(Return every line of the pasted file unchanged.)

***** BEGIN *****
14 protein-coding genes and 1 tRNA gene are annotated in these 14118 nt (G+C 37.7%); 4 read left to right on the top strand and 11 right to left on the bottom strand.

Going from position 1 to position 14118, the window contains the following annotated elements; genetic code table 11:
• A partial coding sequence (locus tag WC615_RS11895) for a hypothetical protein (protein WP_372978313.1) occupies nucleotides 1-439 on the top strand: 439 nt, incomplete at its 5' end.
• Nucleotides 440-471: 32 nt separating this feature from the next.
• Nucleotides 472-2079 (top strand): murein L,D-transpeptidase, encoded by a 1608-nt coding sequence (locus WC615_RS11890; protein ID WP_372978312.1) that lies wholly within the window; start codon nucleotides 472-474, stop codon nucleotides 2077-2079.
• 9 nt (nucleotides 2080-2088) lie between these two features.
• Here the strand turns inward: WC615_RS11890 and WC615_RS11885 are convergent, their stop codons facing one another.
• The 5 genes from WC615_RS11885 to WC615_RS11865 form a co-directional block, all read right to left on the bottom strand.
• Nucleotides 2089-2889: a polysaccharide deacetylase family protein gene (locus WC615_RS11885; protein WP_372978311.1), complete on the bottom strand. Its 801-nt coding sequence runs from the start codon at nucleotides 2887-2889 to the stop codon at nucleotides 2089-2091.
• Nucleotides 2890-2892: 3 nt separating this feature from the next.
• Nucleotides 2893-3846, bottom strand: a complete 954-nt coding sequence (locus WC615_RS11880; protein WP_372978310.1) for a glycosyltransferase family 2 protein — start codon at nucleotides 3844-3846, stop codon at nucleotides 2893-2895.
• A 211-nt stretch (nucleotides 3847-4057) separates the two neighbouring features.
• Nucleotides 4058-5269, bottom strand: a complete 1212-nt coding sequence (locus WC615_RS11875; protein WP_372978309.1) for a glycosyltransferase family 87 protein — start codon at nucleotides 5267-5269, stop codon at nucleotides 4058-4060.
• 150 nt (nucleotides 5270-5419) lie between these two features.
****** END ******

14 protein-coding genes and 1 tRNA gene are annotated in these 14118 nt (G+C 37.7%); 4 read left to right on the top strand and 11 right to left on the bottom strand.

Going from position 1 to position 14118, the window contains the following annotated elements; genetic code table 11:
• A partial coding sequence (locus tag WC615_RS11895) for a hypothetical protein (protein WP_372978313.1) occupies nucleotides 1-439 on the top strand: 439 nt, incomplete at its 5' end.
• Nucleotides 440-471: 32 nt separating this feature from the next.
• Nucleotides 472-2079 (top strand): murein L,D-transpeptidase, encoded by a 1608-nt coding sequence (locus WC615_RS11890; protein ID WP_372978312.1) that lies wholly within the window; start codon nucleotides 472-474, stop codon nucleotides 2077-2079.
• 9 nt (nucleotides 2080-2088) lie between these two features.
• Here the strand turns inward: WC615_RS11890 and WC615_RS11885 are convergent, their stop codons facing one another.
• The 5 genes from WC615_RS11885 to WC615_RS11865 form a co-directional block, all read right to left on the bottom strand.
• Nucleotides 2089-2889: a polysaccharide deacetylase family protein gene (locus WC615_RS11885; protein WP_372978311.1), complete on the bottom strand. Its 801-nt coding sequence runs from the start codon at nucleotides 2887-2889 to the stop codon at nucleotides 2089-2091.
• Nucleotides 2890-2892: 3 nt separating this feature from the next.
• Nucleotides 2893-3846, bottom strand: a complete 954-nt coding sequence (locus WC615_RS11880; protein WP_372978310.1) for a glycosyltransferase family 2 protein — start codon at nucleotides 3844-3846, stop codon at nucleotides 2893-2895.
• A 211-nt stretch (nucleotides 3847-4057) separates the two neighbouring features.
• Nucleotides 4058-5269, bottom strand: a complete 1212-nt coding sequence (locus WC615_RS11875; protein WP_372978309.1) for a glycosyltransferase family 87 protein — start codon at nucleotides 5267-5269, stop codon at nucleotides 4058-4060.
• 150 nt (nucleotides 5270-5419) lie between these two features.